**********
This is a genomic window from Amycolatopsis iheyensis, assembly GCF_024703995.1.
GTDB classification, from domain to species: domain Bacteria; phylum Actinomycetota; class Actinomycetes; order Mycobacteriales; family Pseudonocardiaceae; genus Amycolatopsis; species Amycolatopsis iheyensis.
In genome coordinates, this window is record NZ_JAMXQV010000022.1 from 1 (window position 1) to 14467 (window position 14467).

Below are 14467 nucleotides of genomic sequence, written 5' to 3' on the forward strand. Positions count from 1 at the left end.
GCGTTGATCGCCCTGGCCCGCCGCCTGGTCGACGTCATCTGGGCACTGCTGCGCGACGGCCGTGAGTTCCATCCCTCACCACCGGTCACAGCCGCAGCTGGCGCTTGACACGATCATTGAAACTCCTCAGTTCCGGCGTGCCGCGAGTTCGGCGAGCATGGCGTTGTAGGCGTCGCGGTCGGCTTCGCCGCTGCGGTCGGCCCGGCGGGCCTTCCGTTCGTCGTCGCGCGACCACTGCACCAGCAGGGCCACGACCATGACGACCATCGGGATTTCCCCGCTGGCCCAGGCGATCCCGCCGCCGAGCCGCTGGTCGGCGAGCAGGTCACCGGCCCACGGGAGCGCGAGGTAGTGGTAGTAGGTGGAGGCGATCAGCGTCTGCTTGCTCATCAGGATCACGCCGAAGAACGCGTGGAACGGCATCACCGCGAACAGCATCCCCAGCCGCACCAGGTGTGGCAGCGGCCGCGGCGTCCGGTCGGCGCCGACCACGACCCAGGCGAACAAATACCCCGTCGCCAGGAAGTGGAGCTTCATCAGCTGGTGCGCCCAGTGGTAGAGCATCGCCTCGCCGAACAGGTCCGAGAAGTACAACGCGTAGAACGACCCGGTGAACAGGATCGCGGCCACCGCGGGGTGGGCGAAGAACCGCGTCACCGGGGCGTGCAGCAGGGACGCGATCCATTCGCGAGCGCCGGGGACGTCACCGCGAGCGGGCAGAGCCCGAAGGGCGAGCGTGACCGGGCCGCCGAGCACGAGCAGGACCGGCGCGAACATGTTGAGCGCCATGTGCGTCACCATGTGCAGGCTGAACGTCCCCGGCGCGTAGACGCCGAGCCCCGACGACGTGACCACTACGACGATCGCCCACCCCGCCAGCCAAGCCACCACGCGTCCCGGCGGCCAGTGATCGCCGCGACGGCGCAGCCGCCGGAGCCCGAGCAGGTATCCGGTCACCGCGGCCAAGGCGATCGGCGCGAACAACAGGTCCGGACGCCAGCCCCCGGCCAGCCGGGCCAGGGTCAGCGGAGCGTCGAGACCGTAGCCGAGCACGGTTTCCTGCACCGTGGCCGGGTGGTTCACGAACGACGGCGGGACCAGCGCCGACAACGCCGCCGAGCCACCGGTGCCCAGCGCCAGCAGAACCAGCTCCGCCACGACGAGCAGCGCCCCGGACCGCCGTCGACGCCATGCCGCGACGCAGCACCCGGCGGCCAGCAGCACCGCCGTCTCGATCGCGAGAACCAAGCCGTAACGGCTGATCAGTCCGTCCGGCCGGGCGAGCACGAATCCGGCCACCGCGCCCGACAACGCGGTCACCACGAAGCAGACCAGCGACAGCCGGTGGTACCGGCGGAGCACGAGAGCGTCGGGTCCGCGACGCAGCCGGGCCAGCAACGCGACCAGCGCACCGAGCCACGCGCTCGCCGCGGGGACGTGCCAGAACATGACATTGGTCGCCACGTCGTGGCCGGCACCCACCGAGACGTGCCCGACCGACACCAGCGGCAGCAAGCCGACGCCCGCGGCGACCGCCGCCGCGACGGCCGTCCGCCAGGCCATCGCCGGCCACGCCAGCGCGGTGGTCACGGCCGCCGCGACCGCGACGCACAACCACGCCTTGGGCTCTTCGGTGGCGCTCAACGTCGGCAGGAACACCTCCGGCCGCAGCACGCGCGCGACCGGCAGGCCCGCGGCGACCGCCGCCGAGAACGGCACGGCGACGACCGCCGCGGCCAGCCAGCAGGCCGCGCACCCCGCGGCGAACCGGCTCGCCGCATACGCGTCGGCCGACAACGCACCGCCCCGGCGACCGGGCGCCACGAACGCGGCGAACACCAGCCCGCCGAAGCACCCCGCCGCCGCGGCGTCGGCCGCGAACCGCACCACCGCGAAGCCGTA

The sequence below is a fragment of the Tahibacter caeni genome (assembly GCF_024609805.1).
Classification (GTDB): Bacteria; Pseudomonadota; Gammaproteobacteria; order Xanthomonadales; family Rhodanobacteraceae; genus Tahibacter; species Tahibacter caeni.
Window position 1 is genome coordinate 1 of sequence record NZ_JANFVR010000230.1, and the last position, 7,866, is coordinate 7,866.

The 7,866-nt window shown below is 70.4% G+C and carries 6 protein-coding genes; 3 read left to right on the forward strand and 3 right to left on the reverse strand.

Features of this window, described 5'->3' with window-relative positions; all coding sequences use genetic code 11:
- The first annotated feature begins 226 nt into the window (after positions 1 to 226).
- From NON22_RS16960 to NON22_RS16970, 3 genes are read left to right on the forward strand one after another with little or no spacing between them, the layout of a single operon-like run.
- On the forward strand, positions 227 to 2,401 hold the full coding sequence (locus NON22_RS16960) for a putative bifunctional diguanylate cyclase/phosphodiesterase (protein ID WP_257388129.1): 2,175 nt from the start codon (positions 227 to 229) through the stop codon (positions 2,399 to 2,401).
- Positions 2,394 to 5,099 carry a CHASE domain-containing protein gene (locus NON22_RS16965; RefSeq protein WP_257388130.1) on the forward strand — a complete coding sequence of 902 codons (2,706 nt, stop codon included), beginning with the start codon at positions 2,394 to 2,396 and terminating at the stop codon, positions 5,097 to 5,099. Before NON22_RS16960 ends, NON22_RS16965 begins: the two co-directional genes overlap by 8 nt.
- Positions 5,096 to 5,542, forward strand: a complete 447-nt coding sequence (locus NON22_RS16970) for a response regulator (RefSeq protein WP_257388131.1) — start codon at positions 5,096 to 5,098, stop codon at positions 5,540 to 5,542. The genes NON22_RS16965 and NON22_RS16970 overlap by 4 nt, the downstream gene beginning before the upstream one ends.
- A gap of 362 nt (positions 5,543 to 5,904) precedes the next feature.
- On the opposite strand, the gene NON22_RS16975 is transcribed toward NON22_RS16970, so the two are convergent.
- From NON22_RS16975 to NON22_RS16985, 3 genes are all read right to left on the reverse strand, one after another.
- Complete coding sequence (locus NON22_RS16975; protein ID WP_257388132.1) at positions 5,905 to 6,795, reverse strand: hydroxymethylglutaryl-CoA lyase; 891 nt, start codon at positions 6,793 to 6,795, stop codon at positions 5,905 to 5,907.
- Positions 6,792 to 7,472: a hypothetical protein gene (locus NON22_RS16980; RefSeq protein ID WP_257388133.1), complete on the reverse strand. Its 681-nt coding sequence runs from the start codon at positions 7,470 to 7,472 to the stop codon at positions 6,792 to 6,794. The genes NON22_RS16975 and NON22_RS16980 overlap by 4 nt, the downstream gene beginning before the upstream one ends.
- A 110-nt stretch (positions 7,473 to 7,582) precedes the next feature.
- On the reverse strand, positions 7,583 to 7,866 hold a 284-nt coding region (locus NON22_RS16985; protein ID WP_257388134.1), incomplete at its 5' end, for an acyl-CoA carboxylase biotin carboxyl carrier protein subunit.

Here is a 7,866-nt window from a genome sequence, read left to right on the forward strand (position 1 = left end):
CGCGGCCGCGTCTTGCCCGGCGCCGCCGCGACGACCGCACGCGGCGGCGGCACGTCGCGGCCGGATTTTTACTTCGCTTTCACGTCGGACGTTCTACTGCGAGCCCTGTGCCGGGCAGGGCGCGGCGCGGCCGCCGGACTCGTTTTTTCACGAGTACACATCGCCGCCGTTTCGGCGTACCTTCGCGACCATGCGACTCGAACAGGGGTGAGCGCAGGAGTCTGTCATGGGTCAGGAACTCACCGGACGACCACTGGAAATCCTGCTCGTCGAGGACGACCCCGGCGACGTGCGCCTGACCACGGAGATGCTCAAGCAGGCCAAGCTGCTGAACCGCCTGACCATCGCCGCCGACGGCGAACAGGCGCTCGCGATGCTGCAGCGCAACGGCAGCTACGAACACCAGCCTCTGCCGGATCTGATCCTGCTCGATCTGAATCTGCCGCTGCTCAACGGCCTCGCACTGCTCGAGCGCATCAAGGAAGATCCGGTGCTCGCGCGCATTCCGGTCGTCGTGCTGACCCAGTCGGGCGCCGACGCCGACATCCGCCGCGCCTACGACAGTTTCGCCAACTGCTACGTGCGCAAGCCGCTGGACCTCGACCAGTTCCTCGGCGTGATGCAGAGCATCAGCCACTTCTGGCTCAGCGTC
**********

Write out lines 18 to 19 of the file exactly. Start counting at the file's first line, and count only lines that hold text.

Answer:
- From NON22_RS16975 to NON22_RS16985, 3 genes are all read right to left on the reverse strand, one after another.
- Complete coding sequence (locus NON22_RS16975; protein ID WP_257388132.1) at positions 5,905 to 6,795, reverse strand: hydroxymethylglutaryl-CoA lyase; 891 nt, start codon at positions 6,793 to 6,795, stop codon at positions 5,905 to 5,907.